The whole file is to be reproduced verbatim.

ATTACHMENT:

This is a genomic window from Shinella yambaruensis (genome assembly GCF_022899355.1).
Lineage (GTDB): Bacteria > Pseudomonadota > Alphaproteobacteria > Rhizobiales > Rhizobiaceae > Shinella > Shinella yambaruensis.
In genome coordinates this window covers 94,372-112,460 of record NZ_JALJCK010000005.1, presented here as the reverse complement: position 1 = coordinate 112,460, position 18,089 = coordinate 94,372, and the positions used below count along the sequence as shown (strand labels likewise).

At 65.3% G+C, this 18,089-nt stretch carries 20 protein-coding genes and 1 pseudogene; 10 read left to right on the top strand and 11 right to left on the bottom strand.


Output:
This is a genomic window from Shinella yambaruensis (genome assembly GCF_022899355.1).
Lineage (GTDB): Bacteria > Pseudomonadota > Alphaproteobacteria > Rhizobiales > Rhizobiaceae > Shinella > Shinella yambaruensis.
In genome coordinates this window covers 94,372-112,460 of record NZ_JALJCK010000005.1, presented here as the reverse complement: position 1 = coordinate 112,460, position 18,089 = coordinate 94,372, and the positions used below count along the sequence as shown (strand labels likewise).

At 65.3% G+C, this 18,089-nt stretch carries 20 protein-coding genes and 1 pseudogene; 10 read left to right on the top strand and 11 right to left on the bottom strand.